A Narberth couple are blaming members of two Drexel University fraternities and the bar that served some of their members for their son’s severe brain injury, sustained after he was punched during an altercation and no one called 911 to get him help for 10 hours.
Roderick J. McGibbon and his wife, Elizabeth, say their son, Ian, 23, who has had four head surgeries, cannot remember things, does not have use of his left arm, walks with a brace, and tires easily. His parents obtained a court order declaring him incapacitated and appointing Roderick McGibbon as his guardian.
“I can’t help but feel if 911 had been called, we wouldn’t be sitting here right now,” Roderick McGibbon said during a news conference at his lawyer’s Center City office, where they announced they had filed suit Thursday in Philadelphia Common Pleas Court.
Two large photos of their son, who was not at the news conference, were in the background, one with him smiling, wearing a striped shirt and holding his dog, and the other with him unconscious in a hospital bed connected to tubes.
Drexel police investigated and charged no one in the altercation, and the university is not named in the lawsuit, though the two fraternities to which the members belong are.
Robert J. Mongeluzzi, the McGibbons’ attorney, said lack of police charges doesn’t excuse the behavior, and “that is what juries are for.”
“How many more college students are going to be left abandoned on a couch while their brain swells and their brothers, fraternity, don’t call 911?” Mongeluzzi asked in apparent reference to the death of Tim Piazza, a Pennsylvania State University student who fell down the stairs at an alcohol-fueled fraternity party Feb. 2, was left on a couch, and later died. Fraternity members in that case did not call 911 for nearly 12 hours; 18 have been charged in connection with his death.
“When will it end?” Mongeluzzi asked.
The Drexel incident occurred early on Sept. 12, 2015, between 32nd and 33rd Streets on Powelton Avenue when McGibbon and two fellow members of the Pi Kappa Phi fraternity were on their way home from a bar. They got into an altercation with members of another fraternity, Delta Sigma Phi. Mongeluzzi acknowledged that versions of what spurred and happened during the altercation differ.
At some point during the fight, McGibbon was punched, fell, and struck his head on the cement, rendering him unconscious, Mongeluzzi said. Fraternity members helped him back to the house – lawyers showed video of McGibbon being held up by two men as he walked down the street. He was placed on a couch, the lawyer said. The fraternity’s “risk manager” monitored him for several hours until 6 a.m., then went to sleep, the attorney said. McGibbon, he said, had a bright red bruise on his head and was not making sense when he talked.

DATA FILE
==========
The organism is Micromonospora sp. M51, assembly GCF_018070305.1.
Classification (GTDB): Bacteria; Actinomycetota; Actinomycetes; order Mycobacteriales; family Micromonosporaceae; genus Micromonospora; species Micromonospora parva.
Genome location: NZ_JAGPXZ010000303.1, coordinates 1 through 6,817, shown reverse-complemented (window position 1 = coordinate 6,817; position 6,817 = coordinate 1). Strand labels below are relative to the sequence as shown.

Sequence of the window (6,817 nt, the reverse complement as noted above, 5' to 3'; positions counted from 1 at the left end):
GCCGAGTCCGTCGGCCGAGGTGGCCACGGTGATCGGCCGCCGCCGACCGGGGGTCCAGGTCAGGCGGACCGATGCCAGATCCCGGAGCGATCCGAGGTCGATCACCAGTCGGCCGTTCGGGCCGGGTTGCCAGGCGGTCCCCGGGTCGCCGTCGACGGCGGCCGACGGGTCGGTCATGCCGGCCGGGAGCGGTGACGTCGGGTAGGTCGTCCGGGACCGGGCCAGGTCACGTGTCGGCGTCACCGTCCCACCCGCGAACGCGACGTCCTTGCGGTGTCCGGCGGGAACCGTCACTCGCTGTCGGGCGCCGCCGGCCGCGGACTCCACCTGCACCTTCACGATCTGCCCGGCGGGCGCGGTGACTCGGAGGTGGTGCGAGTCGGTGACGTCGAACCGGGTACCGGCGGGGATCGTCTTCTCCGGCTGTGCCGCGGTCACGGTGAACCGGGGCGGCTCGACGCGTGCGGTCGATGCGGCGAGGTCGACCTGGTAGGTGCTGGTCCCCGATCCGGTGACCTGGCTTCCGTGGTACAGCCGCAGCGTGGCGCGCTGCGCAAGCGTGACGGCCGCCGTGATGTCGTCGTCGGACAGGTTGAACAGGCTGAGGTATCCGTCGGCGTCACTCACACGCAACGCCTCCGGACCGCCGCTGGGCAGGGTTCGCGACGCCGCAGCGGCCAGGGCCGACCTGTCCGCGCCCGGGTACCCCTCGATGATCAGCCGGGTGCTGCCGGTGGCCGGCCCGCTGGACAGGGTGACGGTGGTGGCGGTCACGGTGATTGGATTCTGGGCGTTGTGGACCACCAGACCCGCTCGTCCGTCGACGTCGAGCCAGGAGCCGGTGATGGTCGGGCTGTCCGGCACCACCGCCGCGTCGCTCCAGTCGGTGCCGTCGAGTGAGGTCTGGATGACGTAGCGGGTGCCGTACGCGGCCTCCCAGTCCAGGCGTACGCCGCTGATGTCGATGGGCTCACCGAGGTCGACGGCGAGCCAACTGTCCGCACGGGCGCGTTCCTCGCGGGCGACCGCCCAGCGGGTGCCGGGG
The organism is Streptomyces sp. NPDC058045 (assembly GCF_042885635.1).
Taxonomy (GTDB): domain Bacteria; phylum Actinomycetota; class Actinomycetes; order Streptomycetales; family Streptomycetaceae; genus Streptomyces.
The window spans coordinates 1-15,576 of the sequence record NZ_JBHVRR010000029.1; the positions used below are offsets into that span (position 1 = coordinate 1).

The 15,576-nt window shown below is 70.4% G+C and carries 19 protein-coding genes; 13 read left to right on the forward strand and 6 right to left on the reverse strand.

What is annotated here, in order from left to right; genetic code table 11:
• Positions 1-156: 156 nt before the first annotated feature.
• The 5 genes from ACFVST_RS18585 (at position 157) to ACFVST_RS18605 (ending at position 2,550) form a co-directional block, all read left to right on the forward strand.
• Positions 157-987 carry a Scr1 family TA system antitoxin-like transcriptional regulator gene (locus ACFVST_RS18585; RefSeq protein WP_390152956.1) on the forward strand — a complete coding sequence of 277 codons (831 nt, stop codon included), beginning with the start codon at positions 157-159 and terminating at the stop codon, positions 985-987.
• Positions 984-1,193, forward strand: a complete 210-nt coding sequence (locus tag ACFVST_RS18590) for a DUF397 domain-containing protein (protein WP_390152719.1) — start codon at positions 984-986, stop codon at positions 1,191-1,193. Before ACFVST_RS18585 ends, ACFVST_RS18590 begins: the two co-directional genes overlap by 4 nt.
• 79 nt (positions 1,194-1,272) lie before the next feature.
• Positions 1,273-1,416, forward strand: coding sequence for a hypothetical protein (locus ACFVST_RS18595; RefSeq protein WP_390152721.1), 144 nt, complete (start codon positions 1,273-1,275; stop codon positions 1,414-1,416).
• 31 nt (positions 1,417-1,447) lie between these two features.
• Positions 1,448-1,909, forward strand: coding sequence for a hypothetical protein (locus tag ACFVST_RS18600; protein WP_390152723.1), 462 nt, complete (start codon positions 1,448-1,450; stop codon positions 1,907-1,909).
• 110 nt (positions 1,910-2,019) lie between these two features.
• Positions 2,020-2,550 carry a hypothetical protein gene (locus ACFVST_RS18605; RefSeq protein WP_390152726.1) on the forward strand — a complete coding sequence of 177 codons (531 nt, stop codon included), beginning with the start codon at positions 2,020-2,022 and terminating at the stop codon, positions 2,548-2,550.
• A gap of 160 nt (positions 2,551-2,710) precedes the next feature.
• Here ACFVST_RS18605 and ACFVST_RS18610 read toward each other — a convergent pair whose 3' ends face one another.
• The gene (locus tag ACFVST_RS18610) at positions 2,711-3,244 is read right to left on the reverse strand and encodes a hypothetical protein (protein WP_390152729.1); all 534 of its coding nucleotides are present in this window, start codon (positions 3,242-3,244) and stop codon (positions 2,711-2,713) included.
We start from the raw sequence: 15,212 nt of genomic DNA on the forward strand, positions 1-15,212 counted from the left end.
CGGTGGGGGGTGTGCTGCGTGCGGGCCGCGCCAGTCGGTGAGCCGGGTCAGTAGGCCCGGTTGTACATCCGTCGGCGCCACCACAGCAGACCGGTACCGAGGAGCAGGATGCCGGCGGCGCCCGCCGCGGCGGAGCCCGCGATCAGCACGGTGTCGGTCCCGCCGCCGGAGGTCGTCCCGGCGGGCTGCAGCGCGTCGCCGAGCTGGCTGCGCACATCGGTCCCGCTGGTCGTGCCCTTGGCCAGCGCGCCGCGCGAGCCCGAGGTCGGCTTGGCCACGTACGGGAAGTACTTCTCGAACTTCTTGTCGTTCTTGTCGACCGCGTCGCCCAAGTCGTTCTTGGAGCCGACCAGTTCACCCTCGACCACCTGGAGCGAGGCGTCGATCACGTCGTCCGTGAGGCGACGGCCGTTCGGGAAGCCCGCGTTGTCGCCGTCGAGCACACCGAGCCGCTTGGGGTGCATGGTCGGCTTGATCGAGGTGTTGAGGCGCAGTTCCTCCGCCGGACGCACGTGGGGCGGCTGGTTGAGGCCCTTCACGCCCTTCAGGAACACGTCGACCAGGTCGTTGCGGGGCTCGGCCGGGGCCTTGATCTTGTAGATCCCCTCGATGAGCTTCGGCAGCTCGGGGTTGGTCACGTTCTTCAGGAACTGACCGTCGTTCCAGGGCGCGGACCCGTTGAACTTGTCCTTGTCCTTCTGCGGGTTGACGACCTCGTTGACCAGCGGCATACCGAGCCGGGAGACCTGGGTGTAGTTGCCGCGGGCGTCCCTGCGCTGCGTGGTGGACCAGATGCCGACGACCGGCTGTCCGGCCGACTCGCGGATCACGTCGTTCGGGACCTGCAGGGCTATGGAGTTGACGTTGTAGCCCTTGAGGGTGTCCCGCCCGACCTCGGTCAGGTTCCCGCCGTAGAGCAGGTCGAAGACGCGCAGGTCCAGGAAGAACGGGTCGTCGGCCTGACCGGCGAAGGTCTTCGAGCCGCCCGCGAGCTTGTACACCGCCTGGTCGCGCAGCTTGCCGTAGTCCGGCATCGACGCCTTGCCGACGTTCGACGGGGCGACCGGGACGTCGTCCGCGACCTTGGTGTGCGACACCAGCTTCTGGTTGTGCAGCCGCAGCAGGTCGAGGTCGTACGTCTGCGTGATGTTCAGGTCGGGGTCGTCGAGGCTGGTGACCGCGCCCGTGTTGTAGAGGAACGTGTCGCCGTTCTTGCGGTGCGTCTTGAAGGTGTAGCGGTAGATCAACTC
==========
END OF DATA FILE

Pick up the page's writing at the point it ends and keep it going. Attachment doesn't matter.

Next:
But it wasn’t until noon the next day that McGibbon’s parents, who were concerned that they hadn’t heard from their son, went to the fraternity house, found him “unconscious, nonresponsive, and covered in blood and vomit,” and called for emergency help, Mongeluzzi said. McGibbon, who lives with his parents, suffered “catastrophic and permanently disabling injuries,” the suit alleges, including “spasticity” of his left arm, “seizure disorder, persistent disabling headaches, severe concentration difficulties, anxiety, depression, and other psychological and emotional injures.”
The McGibbons and their attorney have filed suit against the two Pi Kappa Phi members who helped him back to the house, Nicholas Paoletti of Glassboro, N.J., and Anthony Ferro of Philadelphia, and the fraternity’s student risk manager, Zachary Young of Philadelphia. They also are suing Franco Ferraina of Nazareth, who they allege threw the punch that knocked out McGibbon, and another member of Delta Sigma Phi, Matthew Lamorgese, who they say was involved in the altercation.
The two fraternities are named, and so is Cavanaugh’s River Deck, where lawyers say McGibbon and his fellow fraternity members had been drinking.
Mongeluzzi also released records of Drexel’s investigation, including interviews with the fraternity members. According to the documents, Young believed that McGibbon might have had a concussion and thus he stayed up and tried to keep him awake.
Before the injury, the McGibbons said, their son, a junior business major at Drexel, was full of life, about to start a co-op internship with an apparel company.
Now, he needs his parents’ help to get in and out of the shower, Roderick McGibbon said.
“He’s afraid to go back to school,” his mother said. “He’s afraid to drive because he knows how limited he is. He’s lonely. Nobody comes around because he’s not the same.”
Officials for the national office of Pi Kappa Phi and Cavanaugh’s River Deck declined comment. Ferro hung up when asked about the lawsuit. Others named as defendants could not be reached.
Drexel, while expressing sympathy for the family, said, “The Drexel Police conducted an investigation, notified the office of the district attorney, and it was determined that no charges would be filed.”
Note: An earlier version of this story listed an incorrect hometown for Nicholas Paoletti based on information contained in the lawsuit that was filed.